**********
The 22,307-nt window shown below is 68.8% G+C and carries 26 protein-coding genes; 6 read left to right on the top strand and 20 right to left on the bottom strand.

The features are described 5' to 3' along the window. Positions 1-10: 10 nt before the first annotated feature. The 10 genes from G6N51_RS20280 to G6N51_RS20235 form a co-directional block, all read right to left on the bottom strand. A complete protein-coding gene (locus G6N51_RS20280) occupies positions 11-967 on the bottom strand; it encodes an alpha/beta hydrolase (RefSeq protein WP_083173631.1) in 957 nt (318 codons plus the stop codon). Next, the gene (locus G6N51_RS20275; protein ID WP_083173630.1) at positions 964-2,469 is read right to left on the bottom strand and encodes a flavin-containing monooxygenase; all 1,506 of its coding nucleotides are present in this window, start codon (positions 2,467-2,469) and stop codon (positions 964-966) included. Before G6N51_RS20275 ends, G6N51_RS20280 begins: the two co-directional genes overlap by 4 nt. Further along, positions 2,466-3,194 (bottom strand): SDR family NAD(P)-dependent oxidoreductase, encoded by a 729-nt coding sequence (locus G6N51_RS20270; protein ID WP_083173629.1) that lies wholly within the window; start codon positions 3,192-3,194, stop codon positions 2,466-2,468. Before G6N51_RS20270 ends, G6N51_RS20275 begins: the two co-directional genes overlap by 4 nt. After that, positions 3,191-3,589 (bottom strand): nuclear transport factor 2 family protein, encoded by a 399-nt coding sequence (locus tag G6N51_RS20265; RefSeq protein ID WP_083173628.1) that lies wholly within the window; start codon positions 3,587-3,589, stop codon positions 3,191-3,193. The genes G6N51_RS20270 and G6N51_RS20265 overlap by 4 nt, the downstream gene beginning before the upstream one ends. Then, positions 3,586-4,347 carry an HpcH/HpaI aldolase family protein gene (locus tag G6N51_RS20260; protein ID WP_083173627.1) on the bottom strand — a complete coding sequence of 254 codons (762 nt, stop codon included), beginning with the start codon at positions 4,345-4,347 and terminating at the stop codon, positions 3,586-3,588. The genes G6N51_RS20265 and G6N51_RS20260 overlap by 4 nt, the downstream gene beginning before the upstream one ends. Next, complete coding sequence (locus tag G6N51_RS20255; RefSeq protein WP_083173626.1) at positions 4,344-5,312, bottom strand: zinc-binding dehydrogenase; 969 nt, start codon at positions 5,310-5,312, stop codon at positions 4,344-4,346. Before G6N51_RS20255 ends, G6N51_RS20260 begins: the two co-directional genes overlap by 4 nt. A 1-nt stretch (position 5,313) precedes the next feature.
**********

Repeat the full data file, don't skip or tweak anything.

The 22,307-nt window shown below is 68.8% G+C and carries 26 protein-coding genes; 6 read left to right on the top strand and 20 right to left on the bottom strand.

The features are described 5' to 3' along the window. Positions 1-10: 10 nt before the first annotated feature. The 10 genes from G6N51_RS20280 to G6N51_RS20235 form a co-directional block, all read right to left on the bottom strand. A complete protein-coding gene (locus G6N51_RS20280) occupies positions 11-967 on the bottom strand; it encodes an alpha/beta hydrolase (RefSeq protein WP_083173631.1) in 957 nt (318 codons plus the stop codon). Next, the gene (locus G6N51_RS20275; protein ID WP_083173630.1) at positions 964-2,469 is read right to left on the bottom strand and encodes a flavin-containing monooxygenase; all 1,506 of its coding nucleotides are present in this window, start codon (positions 2,467-2,469) and stop codon (positions 964-966) included. Before G6N51_RS20275 ends, G6N51_RS20280 begins: the two co-directional genes overlap by 4 nt. Further along, positions 2,466-3,194 (bottom strand): SDR family NAD(P)-dependent oxidoreductase, encoded by a 729-nt coding sequence (locus G6N51_RS20270; protein ID WP_083173629.1) that lies wholly within the window; start codon positions 3,192-3,194, stop codon positions 2,466-2,468. Before G6N51_RS20270 ends, G6N51_RS20275 begins: the two co-directional genes overlap by 4 nt. After that, positions 3,191-3,589 (bottom strand): nuclear transport factor 2 family protein, encoded by a 399-nt coding sequence (locus tag G6N51_RS20265; RefSeq protein ID WP_083173628.1) that lies wholly within the window; start codon positions 3,587-3,589, stop codon positions 3,191-3,193. The genes G6N51_RS20270 and G6N51_RS20265 overlap by 4 nt, the downstream gene beginning before the upstream one ends. Then, positions 3,586-4,347 carry an HpcH/HpaI aldolase family protein gene (locus tag G6N51_RS20260; protein ID WP_083173627.1) on the bottom strand — a complete coding sequence of 254 codons (762 nt, stop codon included), beginning with the start codon at positions 4,345-4,347 and terminating at the stop codon, positions 3,586-3,588. The genes G6N51_RS20265 and G6N51_RS20260 overlap by 4 nt, the downstream gene beginning before the upstream one ends. Next, complete coding sequence (locus tag G6N51_RS20255; RefSeq protein WP_083173626.1) at positions 4,344-5,312, bottom strand: zinc-binding dehydrogenase; 969 nt, start codon at positions 5,310-5,312, stop codon at positions 4,344-4,346. Before G6N51_RS20255 ends, G6N51_RS20260 begins: the two co-directional genes overlap by 4 nt. A 1-nt stretch (position 5,313) precedes the next feature.